Bolivian Peanut Soup

Sopa de mani

As Rommy Holman, from Cochabamba, Bolivia, taught Lindsay Sterling in Cumberland, Maine.

Serves: 8
Cooking Time: 2-3 hours


  • 1 Tbsp salt
  • 4 beef ribs or bone-in cut of beef
  • 1 small red onion
  • 2 small carrots
  • 1/2 green pepper, medium dice
  • 1/4 red bell pepper, medium dice
  • 10 green beans, sliced diagonally across for long, thin ovals
  • 1/2 pound skinless raw peanuts (they're not tan or brown, they're cream-colored and may be called blanched)
  • 4 yukon potatoes
  • 1/2 cup white rice
  • 1 big clove garlic
  • 1/2 tsp powdered cumin
  • 1/4 tsp black pepper
  • 1 tsp dried oregano
  • handful fresh cilantro
  • handful fresh parsley
  • small bunch fresh celery leaves
  • 1/4 cup peas


  • 1 tomato
  • 1 jalepeno
  • small handful cilantro
  • crusty bread (optional, omit if you eat gluten-free)


1. Fill a soup pot 2/3 full of water, and add 1 Tbsp salt and the beef. Bring to boil and simmer for 1 hour or two until meat is tender. Keep a lid on while you simmer to keep broth from evaporating too much. As the soup simmers, skim any fat and foam that rise to the top of the soup with a big flat spoon and discard.

2. While the meat broth is brewing, cut your veggies. Cut carrots lengthwise into 1/4" thick planks and then crosswise into 1/4" strips. Dice the green and red pepper and onion. And cut the green beans on the diagonal to make thin long ovals. Put the veggies in the soup pot.

3. Make a raw peanut puree by blending the peanuts in a blender with about a cup of water until you have what looks like almost-melting vanilla ice cream. After the meat has cooked for at least an hour, add the peanut puree so the soup turns white with a creamy surface. Continue cooking for an hour. I wouldn't fudge that particular cooking time because Rommy said, "Raw peanuts need to be cooked an hour at least or it makes the tummy ache. That's what my mom says." An hour then! Stir occasionally so the peanut particles don't burn on the bottom.

4. While the peanut broth is cooking, mash the garlic, 1/4 tsp pepper, and 1/2 tsp cumin in a mortar and pestle, adding a little salt to aid in the grinding. Don't forget to smell this because it's very satisfying. Add the garlic-spice-mash to the soup.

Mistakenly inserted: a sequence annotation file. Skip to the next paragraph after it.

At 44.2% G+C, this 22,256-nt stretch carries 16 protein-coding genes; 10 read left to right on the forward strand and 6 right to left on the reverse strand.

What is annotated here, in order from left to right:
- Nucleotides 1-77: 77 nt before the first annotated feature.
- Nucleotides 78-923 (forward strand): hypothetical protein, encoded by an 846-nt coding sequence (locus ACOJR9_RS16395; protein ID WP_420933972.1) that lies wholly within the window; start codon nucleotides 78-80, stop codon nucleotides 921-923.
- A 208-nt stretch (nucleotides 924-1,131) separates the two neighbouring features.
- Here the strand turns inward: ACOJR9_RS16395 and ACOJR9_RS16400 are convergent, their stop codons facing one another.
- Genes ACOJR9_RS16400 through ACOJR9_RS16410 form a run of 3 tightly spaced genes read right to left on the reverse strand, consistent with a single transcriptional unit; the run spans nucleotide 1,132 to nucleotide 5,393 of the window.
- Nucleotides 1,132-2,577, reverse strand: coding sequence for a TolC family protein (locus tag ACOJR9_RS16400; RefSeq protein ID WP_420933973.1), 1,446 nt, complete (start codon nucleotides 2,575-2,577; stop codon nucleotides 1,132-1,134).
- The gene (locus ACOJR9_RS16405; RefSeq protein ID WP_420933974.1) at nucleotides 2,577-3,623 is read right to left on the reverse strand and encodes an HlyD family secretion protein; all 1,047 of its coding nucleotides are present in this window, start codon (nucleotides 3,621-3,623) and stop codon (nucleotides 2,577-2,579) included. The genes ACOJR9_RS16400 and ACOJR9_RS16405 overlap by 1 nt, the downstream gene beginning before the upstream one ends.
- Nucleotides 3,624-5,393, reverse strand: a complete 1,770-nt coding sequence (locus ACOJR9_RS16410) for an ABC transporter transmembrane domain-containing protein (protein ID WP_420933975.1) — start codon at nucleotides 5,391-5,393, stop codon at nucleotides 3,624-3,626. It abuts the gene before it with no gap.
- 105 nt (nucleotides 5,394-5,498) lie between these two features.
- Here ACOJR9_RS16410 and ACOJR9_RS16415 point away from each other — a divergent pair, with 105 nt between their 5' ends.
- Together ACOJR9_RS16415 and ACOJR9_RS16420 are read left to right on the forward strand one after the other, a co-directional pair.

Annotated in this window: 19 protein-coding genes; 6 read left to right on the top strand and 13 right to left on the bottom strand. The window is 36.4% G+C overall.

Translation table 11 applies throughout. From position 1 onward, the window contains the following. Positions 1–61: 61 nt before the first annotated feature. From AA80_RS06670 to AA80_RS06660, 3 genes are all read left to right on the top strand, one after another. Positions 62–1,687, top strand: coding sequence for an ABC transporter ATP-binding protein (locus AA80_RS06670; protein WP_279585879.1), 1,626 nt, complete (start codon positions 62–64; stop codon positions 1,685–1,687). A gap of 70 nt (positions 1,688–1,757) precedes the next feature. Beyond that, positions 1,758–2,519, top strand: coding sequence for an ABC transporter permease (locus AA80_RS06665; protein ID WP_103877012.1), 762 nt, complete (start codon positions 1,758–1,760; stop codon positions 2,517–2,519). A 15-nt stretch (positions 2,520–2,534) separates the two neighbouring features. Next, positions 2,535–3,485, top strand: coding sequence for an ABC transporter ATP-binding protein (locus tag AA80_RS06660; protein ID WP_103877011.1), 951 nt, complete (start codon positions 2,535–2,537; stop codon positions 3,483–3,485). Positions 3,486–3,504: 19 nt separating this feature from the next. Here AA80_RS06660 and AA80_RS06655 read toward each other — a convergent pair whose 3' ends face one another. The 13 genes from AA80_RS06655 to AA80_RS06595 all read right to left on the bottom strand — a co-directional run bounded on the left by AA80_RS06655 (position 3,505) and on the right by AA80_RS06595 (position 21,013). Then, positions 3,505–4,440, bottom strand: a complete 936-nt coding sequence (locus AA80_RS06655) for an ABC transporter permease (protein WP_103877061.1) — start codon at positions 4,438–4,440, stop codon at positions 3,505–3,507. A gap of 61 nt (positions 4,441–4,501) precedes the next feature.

5. Make a bowl of fresh feathery herbs by gathering a tight bouquet of parsley and cilantro (she'd also use quilquina if she were home) and cutting across them toward your thumb with a paring knife.

6. Peel the potatoes slice them into round slices, and then slicing across the the slices to make thin strips. Cover these with water (to keep from turning brown) until soup is almost done.

7. Make homemade hotsauce, called llajua, by pulsing in a blender: fresh jalapenoes, tomatoes, and fresh cilantro (at home she would use a native herb called quilquina). Her mother would make llajua on a traditional tool, a rectangular mortar and pestle called a batan. Avoid putting the blender on full blast - it makes the hotsauce foamy, which is not authentic. Serve llajua in dishes on the table for individuals to spoon into their soup as they like.

8. After the peanut-broth has simmered for an hour, add 1 cup of rice. After the rice has cooked for about ten minutes, use cooking twine to tie a bouquet of celery leaves and parsley leaves together, and then steep the bouquet in the soup. Sprinkle dried oregano over top.

9. Now taste the soup. Add salt so that it tastes the best it can be. I added about 1 teaspoon. Take the meat out of the pot. Pull the meat off the bones, discard the bones, and put the meat back in soup.

10. Strain the potatoes. Pat them dry with paper towels. Heat a half-inch of oil in a large frying pan on medium high. Line a plate with paper towel. Once oil is hot, fry the potatoes in batches until they're golden brown. Let them cool/dry on the paper towel. (If the oil is smoking, turn the heat down. If the potatoes aren't bubbling when you put them in, turn the heat up). Sprinkle salt on the fried potatoes. 

11. When the rice in the soup is cooked, add the peas. When the peas are cooked, serve the soup in shallow bowls. Garnish each bowl with a mound of fried potatoes in the center of each bowl and fresh herbs all over top. Serve with chunks of baguette and the llajua on the table.